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Discuss how the settings in 'The man with the twisted lip' by Sir Arthur Conan Doyle, 'the Red Room' by H.G. Wells and 'The Signalman' by Charles Dickens create mystery and suspense.

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Discuss how the settings in 'The man with the twisted lip' by Sir Arthur Conan Doyle, 'the Red Room' by H.G. Wells and 'The Signalman' by Charles Dickens create mystery and suspense. The Victorians were extremely inventive when it came to entertaining themselves. Unlike us they could not simply slouch on the sofa, with the lights on bright and catch a quick episode of 'Eastenders', instead they often met up to share their ghost stories. With the ever flickering candle light casting ghouls all around, and that familiar blackness introduced by the shadows that managed to hide a twenty foot monster, it was no wonder that the Victorians were so petrified by such stories. In those days, everyone believed in everything supernatural so to them these stories where very real. I have read and studied the following Victorian short stories: The Signalman. By Charles Dickens The Man with the Twisted Lip. By Sir Arthur Conan Doyle and The Red Room. By H.G. Wells 'The Signalman' story is entirely set around a railway track. It is told in the first person, by a holidaymaker who meets the signalman. Soon he becomes aware that the signalman is extremely frightened. The signalman tells the holidaymaker that recently he has been seeing a spectre in the railway tunnel. This ghost seems to be calling out to him in distress, as though warning him. The signalman speaks of how the red light and the warning bell come on, previous to the ghost appearing. The holidaymaker continues to visit, and hears one day of a women being killed on one of the carriages, they believe this has something to do with the spectre. However he appears again, and causes worry that another accident is going to happen. The next day the holidaymaker goes to see the signalman, but gets told there was a fatal accident and he has been killed by the train. ...read more.


Also the imagery of oozing damp ground is not very pleasant, like the walk to hell. Here it is as though this is just the beginning of the subtle mentions of death, and the audience may find themselves pleading for the speaker to turn and go back, to save himself. In the 'Red Room' there is rich description used as the character is making his way towards the room. The walk that he takes to get there is obviously underground, it says: "The long, draughty subterranean passage was chilly and dusty." I feel that they have highlighted the fact that it is underground in order to make it feel more scary. I think that being under ground it gives the effect of having no escape. The fact that the passage is dusty shows that people have not been down there very often, this emphasises how ridiculous it is for him to be going there. The word chilly is often associated with being frightened - 'sent a chill down my spine', so I feel this word has been chosen for that reason. People will subconsciously feel on edge. This description does not give much away about the passage. All it has in effect said is that the passage is long, cold and dirty; the rest is left to the imagination. I think this is a very good way to add to the mystery. There is a heavy atmosphere throughout the 'Red Room'. This is made by the main characters imagination running wild. For example when he is on his way to the room it says: "a shadow came sweeping up after me, and one fled before me into the darkness overhead." This gives the impression that some sort of ghost or supernatural force is chasing him. It makes the feeling of the story very scary. We feel empathy for this man who is to enter the haunted room. ...read more.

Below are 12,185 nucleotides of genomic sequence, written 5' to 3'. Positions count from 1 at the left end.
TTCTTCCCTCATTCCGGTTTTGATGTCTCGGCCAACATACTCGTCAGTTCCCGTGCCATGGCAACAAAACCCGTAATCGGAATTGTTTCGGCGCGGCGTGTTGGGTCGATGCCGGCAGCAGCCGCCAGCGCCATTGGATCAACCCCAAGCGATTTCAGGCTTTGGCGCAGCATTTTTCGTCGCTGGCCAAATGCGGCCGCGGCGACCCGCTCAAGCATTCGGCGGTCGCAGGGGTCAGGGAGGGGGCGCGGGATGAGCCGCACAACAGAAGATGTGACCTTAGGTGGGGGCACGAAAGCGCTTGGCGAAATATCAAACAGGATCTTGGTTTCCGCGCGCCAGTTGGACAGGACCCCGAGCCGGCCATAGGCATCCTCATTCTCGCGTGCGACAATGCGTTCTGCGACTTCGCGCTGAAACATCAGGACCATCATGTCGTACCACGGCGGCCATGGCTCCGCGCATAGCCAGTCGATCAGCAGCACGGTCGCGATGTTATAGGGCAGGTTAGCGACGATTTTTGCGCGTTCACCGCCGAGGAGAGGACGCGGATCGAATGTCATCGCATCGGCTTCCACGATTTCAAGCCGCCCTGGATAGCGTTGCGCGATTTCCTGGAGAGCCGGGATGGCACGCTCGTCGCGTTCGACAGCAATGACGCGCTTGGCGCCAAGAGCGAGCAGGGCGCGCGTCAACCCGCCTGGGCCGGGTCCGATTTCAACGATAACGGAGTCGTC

The man with the twisted lip also uses opposites when in come to characters, this may be to help the audience understand others points of view at this time of social division. On the other hand, the red room uses characters whose social status is not clear. The red room seems to be the only story that uses it characters to create fear in the audience. They are not very pleasant looking characters and seem to be rather mysterious making the audience nervous about them. At the end of all of the stories it is clear what has been scaring, haunting or even fooling the main characters. This gives the audience chance to make predictions to the ending and have fun finding out what happened. I feel it can make the audience have a more entertaining time. However, I think it is more mysterious when some questions are left unanswered. 'The Red Room' seems to be the only one that leaves a certain amount of mystery at the end, as it is still fairly unclear what really happened. I think this works very well. Having read all of the stories, compared the different techniques used in each and studied the overall atmosphere each creates I feel that the most able at producing mystery and suspense is 'the Red Room'. I say this for many reasons. Firstly it makes good use of a variety of sentences, when something scary is happening the sentences are very short and this makes the audience left in further suspense. As I have mentioned, leaving it open ended also leaves the reader in mystery. H.G. Wells seems to have got a very good balance of description, with a mental picture easy to build up, yet space for personalisation to occur. The background story used is not in full detail, adding mystery in the past tense also. The characters are well developed and this helps the audience to believe and become fully involved in the story. I enjoyed all of the stories, yet for the above reasons feel 'the Red Room' works the best. ...read more.

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